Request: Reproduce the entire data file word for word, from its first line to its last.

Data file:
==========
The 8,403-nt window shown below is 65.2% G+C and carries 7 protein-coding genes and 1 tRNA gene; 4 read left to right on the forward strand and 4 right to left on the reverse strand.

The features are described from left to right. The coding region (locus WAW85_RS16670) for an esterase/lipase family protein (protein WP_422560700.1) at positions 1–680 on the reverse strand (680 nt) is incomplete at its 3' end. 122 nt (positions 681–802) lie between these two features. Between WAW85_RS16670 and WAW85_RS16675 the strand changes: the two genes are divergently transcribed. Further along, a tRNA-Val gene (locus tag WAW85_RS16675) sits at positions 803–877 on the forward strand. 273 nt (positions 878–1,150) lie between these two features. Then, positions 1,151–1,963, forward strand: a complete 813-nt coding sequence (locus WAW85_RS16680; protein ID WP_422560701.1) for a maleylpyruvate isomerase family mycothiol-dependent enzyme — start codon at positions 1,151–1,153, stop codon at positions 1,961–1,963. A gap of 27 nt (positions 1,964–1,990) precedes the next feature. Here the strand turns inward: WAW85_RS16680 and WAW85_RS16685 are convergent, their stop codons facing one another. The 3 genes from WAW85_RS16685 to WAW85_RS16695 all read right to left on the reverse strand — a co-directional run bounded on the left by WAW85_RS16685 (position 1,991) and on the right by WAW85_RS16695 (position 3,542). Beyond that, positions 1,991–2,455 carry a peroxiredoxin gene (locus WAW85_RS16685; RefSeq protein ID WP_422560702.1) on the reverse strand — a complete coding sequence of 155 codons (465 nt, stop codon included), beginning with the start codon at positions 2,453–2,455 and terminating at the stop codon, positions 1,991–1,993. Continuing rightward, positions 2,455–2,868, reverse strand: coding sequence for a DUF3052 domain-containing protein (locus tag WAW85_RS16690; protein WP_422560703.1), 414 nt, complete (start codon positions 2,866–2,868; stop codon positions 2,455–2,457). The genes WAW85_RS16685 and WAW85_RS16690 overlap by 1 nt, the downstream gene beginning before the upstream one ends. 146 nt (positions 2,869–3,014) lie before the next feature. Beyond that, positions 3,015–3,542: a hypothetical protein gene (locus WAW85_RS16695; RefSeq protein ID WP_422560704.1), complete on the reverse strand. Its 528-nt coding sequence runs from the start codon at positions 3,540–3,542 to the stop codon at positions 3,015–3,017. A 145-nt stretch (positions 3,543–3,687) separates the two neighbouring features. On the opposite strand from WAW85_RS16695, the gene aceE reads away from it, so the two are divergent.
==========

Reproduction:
The 8,403-nt window shown below is 65.2% G+C and carries 7 protein-coding genes and 1 tRNA gene; 4 read left to right on the forward strand and 4 right to left on the reverse strand.

The features are described from left to right. The coding region (locus WAW85_RS16670) for an esterase/lipase family protein (protein WP_422560700.1) at positions 1–680 on the reverse strand (680 nt) is incomplete at its 3' end. 122 nt (positions 681–802) lie between these two features. Between WAW85_RS16670 and WAW85_RS16675 the strand changes: the two genes are divergently transcribed. Further along, a tRNA-Val gene (locus tag WAW85_RS16675) sits at positions 803–877 on the forward strand. 273 nt (positions 878–1,150) lie between these two features. Then, positions 1,151–1,963, forward strand: a complete 813-nt coding sequence (locus WAW85_RS16680; protein ID WP_422560701.1) for a maleylpyruvate isomerase family mycothiol-dependent enzyme — start codon at positions 1,151–1,153, stop codon at positions 1,961–1,963. A gap of 27 nt (positions 1,964–1,990) precedes the next feature. Here the strand turns inward: WAW85_RS16680 and WAW85_RS16685 are convergent, their stop codons facing one another. The 3 genes from WAW85_RS16685 to WAW85_RS16695 all read right to left on the reverse strand — a co-directional run bounded on the left by WAW85_RS16685 (position 1,991) and on the right by WAW85_RS16695 (position 3,542). Beyond that, positions 1,991–2,455 carry a peroxiredoxin gene (locus WAW85_RS16685; RefSeq protein ID WP_422560702.1) on the reverse strand — a complete coding sequence of 155 codons (465 nt, stop codon included), beginning with the start codon at positions 2,453–2,455 and terminating at the stop codon, positions 1,991–1,993. Continuing rightward, positions 2,455–2,868, reverse strand: coding sequence for a DUF3052 domain-containing protein (locus tag WAW85_RS16690; protein WP_422560703.1), 414 nt, complete (start codon positions 2,866–2,868; stop codon positions 2,455–2,457). The genes WAW85_RS16685 and WAW85_RS16690 overlap by 1 nt, the downstream gene beginning before the upstream one ends. 146 nt (positions 2,869–3,014) lie before the next feature. Beyond that, positions 3,015–3,542: a hypothetical protein gene (locus WAW85_RS16695; RefSeq protein ID WP_422560704.1), complete on the reverse strand. Its 528-nt coding sequence runs from the start codon at positions 3,540–3,542 to the stop codon at positions 3,015–3,017. A 145-nt stretch (positions 3,543–3,687) separates the two neighbouring features. On the opposite strand from WAW85_RS16695, the gene aceE reads away from it, so the two are divergent.